Dorm Room Dealers : Drugs and the Privileges of Race and Class
Why do affluent, upwardly mobile college students - who have everything to lose and little to gain - choose to sell drugs? Why do law enforcement officers largely overlook drug dealing on college campuses? With rich, lively details, A. Rafik Mohamed and Erik Fritsvold deliver unprecedented insight into the world of college drug dealers - and offer an important corrective to the traditional distorted view of the US drug trade as primarily involving poor minorities. Drawing on three years of fieldwork at a predominately white private university, their exceptional ethnography skillfully explores issues of deviance, race, and stratification in the US war on drugs. The book offers novel insight into the world of college drug dealers, exploring issues of deviance, race, and stratification in the US War on Drugs.
- Hardback | 260 pages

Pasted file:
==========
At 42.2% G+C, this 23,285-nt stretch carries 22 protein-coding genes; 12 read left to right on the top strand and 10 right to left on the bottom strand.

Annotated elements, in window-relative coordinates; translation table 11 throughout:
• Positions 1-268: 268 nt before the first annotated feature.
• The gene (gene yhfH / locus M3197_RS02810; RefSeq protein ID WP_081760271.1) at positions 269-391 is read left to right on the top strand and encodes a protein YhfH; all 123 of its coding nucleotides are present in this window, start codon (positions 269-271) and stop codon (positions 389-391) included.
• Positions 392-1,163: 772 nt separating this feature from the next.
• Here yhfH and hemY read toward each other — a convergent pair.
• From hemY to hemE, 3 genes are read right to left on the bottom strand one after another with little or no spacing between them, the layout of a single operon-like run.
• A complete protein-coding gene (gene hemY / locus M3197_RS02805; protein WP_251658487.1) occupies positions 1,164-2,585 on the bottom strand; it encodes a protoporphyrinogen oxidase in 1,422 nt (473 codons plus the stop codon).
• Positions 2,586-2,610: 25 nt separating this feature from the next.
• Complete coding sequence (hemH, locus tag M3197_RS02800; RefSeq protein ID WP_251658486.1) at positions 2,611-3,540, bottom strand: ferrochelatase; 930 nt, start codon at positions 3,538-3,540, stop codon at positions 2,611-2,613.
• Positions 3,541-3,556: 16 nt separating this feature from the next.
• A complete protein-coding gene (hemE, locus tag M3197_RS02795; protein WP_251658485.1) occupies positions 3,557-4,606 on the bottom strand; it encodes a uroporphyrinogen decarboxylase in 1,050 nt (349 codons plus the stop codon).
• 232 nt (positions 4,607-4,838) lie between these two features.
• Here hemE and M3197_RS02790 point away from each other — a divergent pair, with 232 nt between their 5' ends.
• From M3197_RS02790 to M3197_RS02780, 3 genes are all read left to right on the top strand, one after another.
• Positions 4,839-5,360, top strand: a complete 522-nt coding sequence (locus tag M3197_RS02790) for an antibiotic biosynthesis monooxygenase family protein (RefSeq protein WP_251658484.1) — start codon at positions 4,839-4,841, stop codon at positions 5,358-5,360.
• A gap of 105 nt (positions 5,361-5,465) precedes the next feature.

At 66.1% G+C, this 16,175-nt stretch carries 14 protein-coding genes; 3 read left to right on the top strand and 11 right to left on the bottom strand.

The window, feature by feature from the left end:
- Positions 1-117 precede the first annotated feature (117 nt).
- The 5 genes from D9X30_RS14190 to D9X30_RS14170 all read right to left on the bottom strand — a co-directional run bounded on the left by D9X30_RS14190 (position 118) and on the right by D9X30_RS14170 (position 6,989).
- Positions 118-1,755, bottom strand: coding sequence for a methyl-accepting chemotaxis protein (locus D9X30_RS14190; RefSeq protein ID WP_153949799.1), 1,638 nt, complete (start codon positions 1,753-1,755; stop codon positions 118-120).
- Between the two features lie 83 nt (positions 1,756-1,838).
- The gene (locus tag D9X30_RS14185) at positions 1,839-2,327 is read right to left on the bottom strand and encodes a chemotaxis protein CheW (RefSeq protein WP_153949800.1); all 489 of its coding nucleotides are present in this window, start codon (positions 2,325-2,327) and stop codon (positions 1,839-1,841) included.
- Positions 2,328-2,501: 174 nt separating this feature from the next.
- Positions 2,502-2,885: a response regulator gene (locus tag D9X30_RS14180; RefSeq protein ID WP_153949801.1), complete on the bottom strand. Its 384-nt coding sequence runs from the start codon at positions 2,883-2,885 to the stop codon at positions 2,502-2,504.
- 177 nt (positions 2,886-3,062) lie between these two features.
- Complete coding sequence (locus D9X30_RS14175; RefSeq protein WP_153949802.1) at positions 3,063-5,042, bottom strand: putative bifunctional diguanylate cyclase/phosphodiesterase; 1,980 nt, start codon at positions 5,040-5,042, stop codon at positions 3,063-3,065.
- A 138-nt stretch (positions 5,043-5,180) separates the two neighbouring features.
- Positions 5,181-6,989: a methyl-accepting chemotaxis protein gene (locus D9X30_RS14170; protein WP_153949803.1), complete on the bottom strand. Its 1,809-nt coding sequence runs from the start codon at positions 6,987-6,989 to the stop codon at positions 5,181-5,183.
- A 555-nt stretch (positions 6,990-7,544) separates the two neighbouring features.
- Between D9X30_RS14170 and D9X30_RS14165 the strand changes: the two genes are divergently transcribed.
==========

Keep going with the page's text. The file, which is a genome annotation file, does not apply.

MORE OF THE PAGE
- 152.4 x 231.14 x 17.78mm | 476.27g
- 15 Oct 2009
- Lynne Rienner Publishers Inc
- Boulder, CO, United States
Table of contents
Overlooked Illegal Markets: Dealing Dope, College-Style. The Primary Market: Dealing Marijuana, Cocaine, and Party Drugs. Why Rich Kids Sell Street Drugs: Wankstaz, Wannabes, and Capitalists in Training. The Emerging Market: Peddling Prescription Drugs. How Student Dealers Rationalize Crime: Mental Gymnastics. Perceived and Actual Risks for College Dealers: Un-risky Business. Conclusion and Epilogue: No Dreams Deferred.
"Outstanding.... The authors uncover a world of drug dealing far removed from violent street-corner slinging and as entwined in the college experience as all-nighters and keg parties. Providing unparalleled insight into the war on drugs and an all-but-ignored deviant world, this book is as entertaining to read as it is educational." - Peter Moskos, John Jay College of Criminal Justice. "An excellent study that finally puts the race/class-biased War on Drugs into perspective." - William J. Chambliss, George Washington University. "Compellingly demonstrates that college drug dealers, who are mostly white and middle-class, are not subject to the same constraints as typical, street-level dealers." - Heith Copes, University of Alabama at Birmingham.
About A. Rafik Mohamed
A. Rafik Mohamed is associated professor of sociology at the University of San Diego. Erik D. Fritsvold is assistant professor of sociology at the University of San Diego